For Whom is the Central Library Named?
John Henry Faulk was born in Austin, Texas in 1913 and grew up in the nineteenth century house on West Live Oak Street in South Austin known today as Green Pastures Restaurant. While at the University of Texas, he became a pupil of noted folklorist and storyteller, J. Frank Dobie, and completed his Master's thesis entitled "Ten Negro Sermons." After service with the Merchant Marines, the American Red Cross and the U.S. Army during World War II, he moved to New York, where from 1947 to 1956 his homespun humor won the hearts of many who listened to his daily radio programs or saw him as a TV host and panelist.
Elected vice-president of the American Federation of Television and Radio Artists, John Henry was determined that the actors' union take a stand against the McCarthyite practice of blacklisting entertainers with alleged connections to the Communist Party. As a result, he was himself blacklisted, and lost his jobs in radio and television. With the help of attorney Louis Nizer, he filed and won, after a six-year battle, the largest libel judgment ever awarded at the time.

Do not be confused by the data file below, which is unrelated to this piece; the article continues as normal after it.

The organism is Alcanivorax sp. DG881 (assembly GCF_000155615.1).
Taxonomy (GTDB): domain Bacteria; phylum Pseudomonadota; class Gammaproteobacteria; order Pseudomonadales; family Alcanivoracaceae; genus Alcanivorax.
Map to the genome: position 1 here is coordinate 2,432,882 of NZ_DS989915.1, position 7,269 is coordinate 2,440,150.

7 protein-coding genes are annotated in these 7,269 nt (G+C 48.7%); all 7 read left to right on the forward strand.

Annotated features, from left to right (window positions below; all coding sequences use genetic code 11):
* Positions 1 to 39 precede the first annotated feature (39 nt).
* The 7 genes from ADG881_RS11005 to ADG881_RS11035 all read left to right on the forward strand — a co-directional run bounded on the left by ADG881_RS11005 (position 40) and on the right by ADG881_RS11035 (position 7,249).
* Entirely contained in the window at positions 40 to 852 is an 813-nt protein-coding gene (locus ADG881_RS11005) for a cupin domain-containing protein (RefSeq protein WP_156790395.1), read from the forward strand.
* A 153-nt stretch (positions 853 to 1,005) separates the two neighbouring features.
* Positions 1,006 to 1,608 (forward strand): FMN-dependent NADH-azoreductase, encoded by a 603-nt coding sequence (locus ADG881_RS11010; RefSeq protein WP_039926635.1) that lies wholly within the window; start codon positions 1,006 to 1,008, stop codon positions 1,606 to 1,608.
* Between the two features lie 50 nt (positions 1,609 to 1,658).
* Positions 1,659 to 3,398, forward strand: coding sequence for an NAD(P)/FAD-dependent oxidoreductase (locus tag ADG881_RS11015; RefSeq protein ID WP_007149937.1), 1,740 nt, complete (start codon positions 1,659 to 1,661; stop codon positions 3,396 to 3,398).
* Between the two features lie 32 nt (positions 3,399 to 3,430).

John Henry's later career included small parts in movies, regular appearances on TV's "Hee Haw" and stage shows including the one-man "Pear Orchard, Texas," which he wrote and began performing in 1986. He often appeared on the lecture circuit, where he mixed his down-to-earth humor with strong support for intellectual freedom and the First Amendment.
John Henry Faulk died in Austin on April 9, 1990 at the age of 76.
Fear on Trial. John Henry Faulk. Simon and Schuster. 1964. 345.730231 F273f
John Henry Faulk: Defender of the First Amendment (videorecording). Peter Steffen. The Author. 1991. A 345.730231 F273j
John Henry Faulk: The Making of a Liberated Mind. Michael C. Burton. Eakin Press. 1993. 818.5409 F233b
Johnny'n Me. Jack B. Kellam. Thumbnose Press. 1985. A 811.5408 Ke AA
The Uncensored John Henry Faulk. John Henry Faulk. Texas Monthly Press. 1985. 818.5409 Fa